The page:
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I could already have doubled my money this year owning Tesla stock. Why didn’t I?

Electric cars charging in station

Cast your mind back to the beginning of last month. Had you heard of Tesla (NASDAQ: TSLA)? Were you aware Tesla stock could be bought or sold by individual shareholders?

For me, the answer is yes. I hardly think I am alone. Tesla has been among the most widely discussed shares in recent years, not some unknown minnow lurking in a quiet corner of the stock market.

Yet despite that, the share price of Tesla more than doubled between its low point in January and its high point over the past few days.

If I had got in at the right time just a few weeks ago, I would already have seen my investment double in value at one point.

I was very familiar with the company last month yet missed out on this phenomenal rally. Why did I not buy Tesla last month?

Ifs, buts and maybes

As an investor, there is no point crying over spilt milk. But our experiences can still teach us valuable lessons for future investment choices.

Just because a share has doubled (or halved) does not mean that one’s initial investment hypothesis was wrong. Jumping in and out of shares on a short-term basis hoping to capture dramatic price swings is speculation not investor.

As a long-term investor, I essentially ask myself two questions when assessing a share as a potential addition to my portfolio.

First, how confident am I that the company will throw off substantial excess cash in future? Secondly, does its current share reflect a sizeable discount to those projected free cash flows, when allowing for the risks involved and also the cost to me of tying my money up in the company?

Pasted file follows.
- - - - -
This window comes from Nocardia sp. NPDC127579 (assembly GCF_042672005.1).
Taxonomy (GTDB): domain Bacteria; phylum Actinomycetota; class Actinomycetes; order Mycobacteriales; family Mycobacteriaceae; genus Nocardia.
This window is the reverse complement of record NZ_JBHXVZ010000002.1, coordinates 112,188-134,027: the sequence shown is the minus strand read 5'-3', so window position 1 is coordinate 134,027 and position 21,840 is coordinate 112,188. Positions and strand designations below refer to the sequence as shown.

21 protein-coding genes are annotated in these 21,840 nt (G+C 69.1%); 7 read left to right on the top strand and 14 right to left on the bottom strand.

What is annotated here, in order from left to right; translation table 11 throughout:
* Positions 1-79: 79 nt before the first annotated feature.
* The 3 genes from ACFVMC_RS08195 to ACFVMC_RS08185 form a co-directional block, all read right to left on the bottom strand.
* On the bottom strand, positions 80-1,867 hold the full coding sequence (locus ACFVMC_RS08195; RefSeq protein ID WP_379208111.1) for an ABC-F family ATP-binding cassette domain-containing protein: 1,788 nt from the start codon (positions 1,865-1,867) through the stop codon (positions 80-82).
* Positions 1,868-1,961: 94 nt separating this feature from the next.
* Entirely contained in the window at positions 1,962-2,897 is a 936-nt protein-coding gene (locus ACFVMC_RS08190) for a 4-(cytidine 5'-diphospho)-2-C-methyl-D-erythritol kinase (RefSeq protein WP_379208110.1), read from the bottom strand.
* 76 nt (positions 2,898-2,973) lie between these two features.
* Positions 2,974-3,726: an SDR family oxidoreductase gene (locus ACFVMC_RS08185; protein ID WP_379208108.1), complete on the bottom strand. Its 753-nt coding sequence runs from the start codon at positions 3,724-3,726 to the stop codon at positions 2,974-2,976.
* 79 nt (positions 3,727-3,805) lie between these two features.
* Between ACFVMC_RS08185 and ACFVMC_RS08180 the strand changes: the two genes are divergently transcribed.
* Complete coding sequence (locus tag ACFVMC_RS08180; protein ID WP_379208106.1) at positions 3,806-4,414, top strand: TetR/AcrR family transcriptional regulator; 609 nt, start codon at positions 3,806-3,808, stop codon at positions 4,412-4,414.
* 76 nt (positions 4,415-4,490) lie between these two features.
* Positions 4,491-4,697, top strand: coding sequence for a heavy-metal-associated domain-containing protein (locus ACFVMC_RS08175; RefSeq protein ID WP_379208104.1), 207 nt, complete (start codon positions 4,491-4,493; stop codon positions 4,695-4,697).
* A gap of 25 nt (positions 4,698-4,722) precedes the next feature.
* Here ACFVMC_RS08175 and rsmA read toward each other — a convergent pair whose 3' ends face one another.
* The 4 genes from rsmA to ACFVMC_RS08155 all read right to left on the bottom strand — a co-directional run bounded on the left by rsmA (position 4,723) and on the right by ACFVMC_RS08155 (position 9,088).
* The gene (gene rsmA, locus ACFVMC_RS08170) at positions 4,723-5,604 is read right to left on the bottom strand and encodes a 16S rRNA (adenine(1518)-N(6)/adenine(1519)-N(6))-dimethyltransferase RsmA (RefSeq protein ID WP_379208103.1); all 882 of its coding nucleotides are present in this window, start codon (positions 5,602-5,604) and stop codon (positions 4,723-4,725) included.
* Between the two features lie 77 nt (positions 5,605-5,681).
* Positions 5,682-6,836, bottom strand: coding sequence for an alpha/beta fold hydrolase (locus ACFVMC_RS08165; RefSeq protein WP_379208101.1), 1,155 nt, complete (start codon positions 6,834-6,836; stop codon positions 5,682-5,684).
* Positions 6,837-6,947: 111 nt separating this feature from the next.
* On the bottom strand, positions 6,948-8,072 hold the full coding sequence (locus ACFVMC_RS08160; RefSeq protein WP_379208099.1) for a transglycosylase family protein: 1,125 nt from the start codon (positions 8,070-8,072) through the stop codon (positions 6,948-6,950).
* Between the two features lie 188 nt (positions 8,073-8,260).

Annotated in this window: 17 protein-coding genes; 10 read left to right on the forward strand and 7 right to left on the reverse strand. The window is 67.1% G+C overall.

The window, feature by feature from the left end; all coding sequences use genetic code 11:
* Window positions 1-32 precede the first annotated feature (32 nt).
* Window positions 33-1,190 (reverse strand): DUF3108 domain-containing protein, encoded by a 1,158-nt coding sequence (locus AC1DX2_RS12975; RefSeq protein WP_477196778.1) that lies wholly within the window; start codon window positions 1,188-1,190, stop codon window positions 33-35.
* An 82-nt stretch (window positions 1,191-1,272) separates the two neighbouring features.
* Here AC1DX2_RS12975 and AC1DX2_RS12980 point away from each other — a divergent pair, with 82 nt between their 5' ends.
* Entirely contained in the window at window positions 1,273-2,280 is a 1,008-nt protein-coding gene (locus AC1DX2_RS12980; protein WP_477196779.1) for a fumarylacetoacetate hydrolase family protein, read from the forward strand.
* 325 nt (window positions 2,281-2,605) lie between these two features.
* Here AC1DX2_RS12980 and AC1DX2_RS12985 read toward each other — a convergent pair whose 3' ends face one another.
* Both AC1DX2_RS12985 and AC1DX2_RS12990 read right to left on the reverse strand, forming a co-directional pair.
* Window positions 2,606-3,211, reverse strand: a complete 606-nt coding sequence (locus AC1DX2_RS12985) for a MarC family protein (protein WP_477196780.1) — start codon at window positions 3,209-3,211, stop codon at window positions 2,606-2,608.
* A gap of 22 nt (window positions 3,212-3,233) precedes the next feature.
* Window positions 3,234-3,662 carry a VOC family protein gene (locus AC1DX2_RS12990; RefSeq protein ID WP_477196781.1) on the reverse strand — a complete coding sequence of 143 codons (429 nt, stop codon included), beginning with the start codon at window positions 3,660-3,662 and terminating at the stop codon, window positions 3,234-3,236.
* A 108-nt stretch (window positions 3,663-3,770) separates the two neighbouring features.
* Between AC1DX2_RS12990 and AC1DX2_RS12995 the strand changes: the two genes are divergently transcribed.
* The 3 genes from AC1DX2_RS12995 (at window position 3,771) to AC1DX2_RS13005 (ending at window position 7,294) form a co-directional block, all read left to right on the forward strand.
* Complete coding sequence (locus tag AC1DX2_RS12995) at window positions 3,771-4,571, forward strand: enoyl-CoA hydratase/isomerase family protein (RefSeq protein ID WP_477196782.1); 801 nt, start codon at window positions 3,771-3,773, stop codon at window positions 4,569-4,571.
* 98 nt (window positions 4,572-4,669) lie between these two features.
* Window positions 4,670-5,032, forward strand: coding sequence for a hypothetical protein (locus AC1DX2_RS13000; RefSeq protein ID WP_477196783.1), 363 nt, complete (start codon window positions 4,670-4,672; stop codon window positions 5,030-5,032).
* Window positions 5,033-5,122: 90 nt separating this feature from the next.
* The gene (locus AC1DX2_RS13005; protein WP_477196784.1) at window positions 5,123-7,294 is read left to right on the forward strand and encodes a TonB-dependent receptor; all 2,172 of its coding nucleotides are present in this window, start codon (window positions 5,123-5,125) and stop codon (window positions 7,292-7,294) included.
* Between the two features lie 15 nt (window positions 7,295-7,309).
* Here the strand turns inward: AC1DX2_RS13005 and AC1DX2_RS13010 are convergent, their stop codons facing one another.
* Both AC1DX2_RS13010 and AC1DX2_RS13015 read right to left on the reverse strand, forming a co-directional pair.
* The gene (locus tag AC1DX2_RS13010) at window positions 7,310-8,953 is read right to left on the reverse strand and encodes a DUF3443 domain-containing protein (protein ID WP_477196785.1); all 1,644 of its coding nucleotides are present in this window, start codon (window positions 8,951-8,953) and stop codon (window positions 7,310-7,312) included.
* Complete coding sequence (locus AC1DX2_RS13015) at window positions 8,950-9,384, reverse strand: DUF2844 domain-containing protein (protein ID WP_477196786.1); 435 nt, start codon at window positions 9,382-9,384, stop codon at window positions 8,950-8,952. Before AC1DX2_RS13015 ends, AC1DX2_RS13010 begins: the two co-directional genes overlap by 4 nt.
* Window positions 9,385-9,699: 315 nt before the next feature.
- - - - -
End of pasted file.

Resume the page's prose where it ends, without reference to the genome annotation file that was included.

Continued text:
In other words, I use a discounted cash flow method of valuation.

Why I didn’t buy Tesla

Although I use that method, other investors may not. They may see the value of Tesla (or any company) very differently to me. That is what makes it a stock market. On top of that, a lot of speculators in the market trade Tesla stock and that can also influence its price, sometimes dramatically.

I did not buy into Tesla at the start of the year was because I did not think it merited its valuation then. The share price has roughly doubled meanwhile but I do not think the carmaker’s prospects have improved dramatically during that period. So I think it is even more overvalued now.

Great company, unattractive price

I actually think Tesla is a very promising company with a potentially bright future ahead of it.

But liking Tesla as a business and thinking it merits its current market capitalisation of $650bn are two different things. Last year Tesla generated free cash flow of $7.6bn. It has been cutting pricing as the electric market vehicle becomes more competitive. That could eat into profit margins.

I expect continued strong revenue growth from the company. It has significant competitive advantages, from its distinctive brand to a large installed customer base. That could help it increase free cash flows in future.

But the risks are sizeable and I think Tesla stock is priced for perfection. Accordingly, I still have no plans to add Tesla to my portfolio.

The post I could already have doubled my money this year owning Tesla stock. Why didn’t I? appeared first on The Motley Fool UK.

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C Ruane has no position in any of the shares mentioned. The Motley Fool UK has recommended Tesla. Views expressed on the companies mentioned in this article are those of the writer and therefore may differ from the official recommendations we make in our subscription services such as Share Advisor, Hidden Winners and Pro. Here at The Motley Fool we believe that considering a diverse range of insights makes us better investors.